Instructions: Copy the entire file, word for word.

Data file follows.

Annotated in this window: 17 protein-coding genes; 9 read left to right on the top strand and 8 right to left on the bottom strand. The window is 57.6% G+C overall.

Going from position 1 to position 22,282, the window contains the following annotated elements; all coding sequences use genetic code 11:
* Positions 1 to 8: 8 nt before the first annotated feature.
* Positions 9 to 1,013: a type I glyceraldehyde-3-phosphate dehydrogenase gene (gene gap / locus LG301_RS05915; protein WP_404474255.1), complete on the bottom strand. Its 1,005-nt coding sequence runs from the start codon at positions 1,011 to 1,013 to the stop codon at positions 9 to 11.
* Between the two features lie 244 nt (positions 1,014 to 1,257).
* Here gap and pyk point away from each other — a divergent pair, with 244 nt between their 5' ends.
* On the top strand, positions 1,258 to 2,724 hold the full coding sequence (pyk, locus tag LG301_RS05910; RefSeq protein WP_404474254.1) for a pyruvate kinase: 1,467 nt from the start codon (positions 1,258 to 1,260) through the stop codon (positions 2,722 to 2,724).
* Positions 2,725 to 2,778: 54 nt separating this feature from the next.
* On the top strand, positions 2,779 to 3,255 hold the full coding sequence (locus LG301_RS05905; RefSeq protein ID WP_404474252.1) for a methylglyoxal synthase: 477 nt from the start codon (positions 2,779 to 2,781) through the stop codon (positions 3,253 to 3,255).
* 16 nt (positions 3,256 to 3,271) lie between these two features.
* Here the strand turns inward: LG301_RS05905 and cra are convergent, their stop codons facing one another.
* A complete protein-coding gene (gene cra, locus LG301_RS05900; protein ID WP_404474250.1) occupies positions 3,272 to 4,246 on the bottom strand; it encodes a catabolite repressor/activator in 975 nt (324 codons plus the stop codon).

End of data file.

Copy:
Annotated in this window: 17 protein-coding genes; 9 read left to right on the top strand and 8 right to left on the bottom strand. The window is 57.6% G+C overall.

Going from position 1 to position 22,282, the window contains the following annotated elements; all coding sequences use genetic code 11:
* Positions 1 to 8: 8 nt before the first annotated feature.
* Positions 9 to 1,013: a type I glyceraldehyde-3-phosphate dehydrogenase gene (gene gap / locus LG301_RS05915; protein WP_404474255.1), complete on the bottom strand. Its 1,005-nt coding sequence runs from the start codon at positions 1,011 to 1,013 to the stop codon at positions 9 to 11.
* Between the two features lie 244 nt (positions 1,014 to 1,257).
* Here gap and pyk point away from each other — a divergent pair, with 244 nt between their 5' ends.
* On the top strand, positions 1,258 to 2,724 hold the full coding sequence (pyk, locus tag LG301_RS05910; RefSeq protein WP_404474254.1) for a pyruvate kinase: 1,467 nt from the start codon (positions 1,258 to 1,260) through the stop codon (positions 2,722 to 2,724).
* Positions 2,725 to 2,778: 54 nt separating this feature from the next.
* On the top strand, positions 2,779 to 3,255 hold the full coding sequence (locus LG301_RS05905; RefSeq protein ID WP_404474252.1) for a methylglyoxal synthase: 477 nt from the start codon (positions 2,779 to 2,781) through the stop codon (positions 3,253 to 3,255).
* 16 nt (positions 3,256 to 3,271) lie between these two features.
* Here the strand turns inward: LG301_RS05905 and cra are convergent, their stop codons facing one another.
* A complete protein-coding gene (gene cra, locus LG301_RS05900; protein ID WP_404474250.1) occupies positions 3,272 to 4,246 on the bottom strand; it encodes a catabolite repressor/activator in 975 nt (324 codons plus the stop codon).